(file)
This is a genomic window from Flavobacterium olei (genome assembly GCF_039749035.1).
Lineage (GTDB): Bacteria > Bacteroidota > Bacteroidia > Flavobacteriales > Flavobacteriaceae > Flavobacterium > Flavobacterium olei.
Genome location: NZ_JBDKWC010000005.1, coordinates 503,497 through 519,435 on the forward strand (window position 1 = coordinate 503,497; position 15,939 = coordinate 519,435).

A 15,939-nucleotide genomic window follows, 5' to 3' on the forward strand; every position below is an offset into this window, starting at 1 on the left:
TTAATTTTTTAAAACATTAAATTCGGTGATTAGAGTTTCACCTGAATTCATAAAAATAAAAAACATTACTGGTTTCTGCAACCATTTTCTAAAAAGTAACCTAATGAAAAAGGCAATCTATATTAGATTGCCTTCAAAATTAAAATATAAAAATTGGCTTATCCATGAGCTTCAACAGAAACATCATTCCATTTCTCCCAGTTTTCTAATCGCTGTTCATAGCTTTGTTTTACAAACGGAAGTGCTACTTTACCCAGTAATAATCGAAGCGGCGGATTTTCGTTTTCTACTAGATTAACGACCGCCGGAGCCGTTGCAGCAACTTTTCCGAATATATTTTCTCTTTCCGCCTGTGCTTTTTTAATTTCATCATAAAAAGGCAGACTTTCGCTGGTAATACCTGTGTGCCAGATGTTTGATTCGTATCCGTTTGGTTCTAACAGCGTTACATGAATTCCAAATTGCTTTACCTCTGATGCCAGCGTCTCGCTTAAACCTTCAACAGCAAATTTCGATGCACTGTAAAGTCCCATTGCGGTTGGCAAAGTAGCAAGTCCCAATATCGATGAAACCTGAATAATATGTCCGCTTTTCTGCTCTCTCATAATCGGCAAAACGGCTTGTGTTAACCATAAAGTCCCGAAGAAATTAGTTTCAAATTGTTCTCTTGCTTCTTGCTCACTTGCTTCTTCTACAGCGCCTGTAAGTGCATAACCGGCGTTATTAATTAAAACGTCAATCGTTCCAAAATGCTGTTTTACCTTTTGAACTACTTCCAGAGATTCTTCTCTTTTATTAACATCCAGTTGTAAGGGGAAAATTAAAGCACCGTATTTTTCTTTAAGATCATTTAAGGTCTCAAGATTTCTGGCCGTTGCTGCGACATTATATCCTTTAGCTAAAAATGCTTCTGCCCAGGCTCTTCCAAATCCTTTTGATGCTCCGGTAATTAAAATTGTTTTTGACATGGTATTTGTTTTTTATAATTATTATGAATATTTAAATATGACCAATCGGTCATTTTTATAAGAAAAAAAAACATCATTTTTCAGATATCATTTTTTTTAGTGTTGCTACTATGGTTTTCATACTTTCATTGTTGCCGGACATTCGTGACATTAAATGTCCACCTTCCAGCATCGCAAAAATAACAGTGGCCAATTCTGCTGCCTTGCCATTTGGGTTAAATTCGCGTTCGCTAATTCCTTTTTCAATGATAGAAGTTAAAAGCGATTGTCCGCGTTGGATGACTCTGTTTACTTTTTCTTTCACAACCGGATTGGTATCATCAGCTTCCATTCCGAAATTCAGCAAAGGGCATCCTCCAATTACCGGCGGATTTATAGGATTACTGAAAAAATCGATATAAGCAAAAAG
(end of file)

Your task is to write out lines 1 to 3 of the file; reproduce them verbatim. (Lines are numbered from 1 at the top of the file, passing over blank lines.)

This is a genomic window from Flavobacterium olei (genome assembly GCF_039749035.1).
Lineage (GTDB): Bacteria > Bacteroidota > Bacteroidia > Flavobacteriales > Flavobacteriaceae > Flavobacterium > Flavobacterium olei.
Genome location: NZ_JBDKWC010000005.1, coordinates 503,497 through 519,435 on the forward strand (window position 1 = coordinate 503,497; position 15,939 = coordinate 519,435).